Time & Monuments

Lucy Wonsower’s art history lesson and first person experience of Istanbul’s ancient multicultural basilica, the Aya Sofya.

I ended up in Istanbul this October through a variety of altered plans, the almost arbitrary decision to go to Turkey gave me the opportunity to visit some places I hadn’t thought about since Art History class at university. Mosques, museums, and even the souvenir shops are covered in classic Islamic calligraphy and the ancient mix of cultures that make this city completely unique.

Istanbul is divided by the bosphorus, a strait that creates a physical line between the European and Asian continents on which the city lies. The European side holds Aya Sofya, or the Hagia Sophia as we know it in the West, the marvel of Byzantine architecture that anyone who has taken an intro to art history class is hopefully familiar with. Once a church, then a mosque, and now a museum, it took me almost a week into my trip to actually visit this site because of the intimidating queue that stretches across Sultan Ahmet far before the museum even opens in the morning. You can see the sandy pink building from a ways off, turrets piercing the sky above an enormous dome.

Emperor Justinian had it built in the 6th century for the usual reasons people had great basilicas built: honor, power, & God. Designed by mathematicians, the dome was the largest of it’s kind, and at one point the interior of the church was decorated extensively with gold and glass mosaic to reflect the “holy light of God” because that was in vogue at the time.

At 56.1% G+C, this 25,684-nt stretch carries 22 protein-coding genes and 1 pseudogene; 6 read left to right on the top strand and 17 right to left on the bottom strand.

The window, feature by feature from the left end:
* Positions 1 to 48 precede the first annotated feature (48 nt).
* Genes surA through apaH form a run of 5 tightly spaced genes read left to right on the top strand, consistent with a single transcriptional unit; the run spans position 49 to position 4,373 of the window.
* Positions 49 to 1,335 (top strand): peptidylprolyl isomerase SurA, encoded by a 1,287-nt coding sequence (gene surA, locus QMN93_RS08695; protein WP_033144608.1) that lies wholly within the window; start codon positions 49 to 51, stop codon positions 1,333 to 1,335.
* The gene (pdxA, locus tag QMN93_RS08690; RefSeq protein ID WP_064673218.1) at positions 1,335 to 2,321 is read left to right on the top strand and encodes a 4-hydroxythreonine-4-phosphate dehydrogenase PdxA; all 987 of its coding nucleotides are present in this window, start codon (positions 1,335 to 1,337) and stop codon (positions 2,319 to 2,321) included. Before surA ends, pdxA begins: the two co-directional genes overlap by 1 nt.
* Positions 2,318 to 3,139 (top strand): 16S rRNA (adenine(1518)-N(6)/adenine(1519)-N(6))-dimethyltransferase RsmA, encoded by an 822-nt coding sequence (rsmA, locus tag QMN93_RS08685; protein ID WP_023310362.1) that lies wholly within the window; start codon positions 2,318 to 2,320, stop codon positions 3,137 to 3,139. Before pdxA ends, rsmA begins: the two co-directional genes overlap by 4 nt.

Aya Sofya, like most really, really old stuff, was damaged and restored many times. In 1453 it was turned into a mosque, and all the of “idolatrous” Christian murals were painted over. Horror Vacui, or the fear of empty spaces, is a trend in Islamic art where every possible blank space is filled with Arabic calligraphy, or Khatt, from the Quran.

As an American who grew up in the Bible Belt, I usually associate religious artwork with paintings of Jesus on a cross, so to me this extensive stylized writing struck me as both elegant and distinct. When Ataturk was president Aya Sofya was turned into a museum and a lot of the original murals have been restored. There is an intense controversy over how much of the Islamic calligraphy should get removed to reveal the Byzantine artwork. Deciding which old religious relics are more important to the cultural history of the building and the people of Turkey is complicated, emotional, and difficult. This is why the structure is such a curiosity today; the bizarre mix of cultures and religions. Light from the dome glints off of timeworn gold paintings onto enormous calligraphy placards.

When I visited the museum about half of it was filled with scaffolding as they worked to restore parts of the building. At all times the building is filled with tourists from every part of the world, taking photos with their extended selfie sticks and petting the cats that wander into the building from the grounds.

A cat crawled onto my lap while I sat outside pondering the eerie feeling one gets in places where thousands of people have prayed. Istanbul is a mish mosh of cultures, not Roman, not Arabic, not European, but somehow all of those as well as distinctly Turkish. The Aya Sofya is surely the gem of this mix and more than 1400 years after it’s construction it is still breathtaking.

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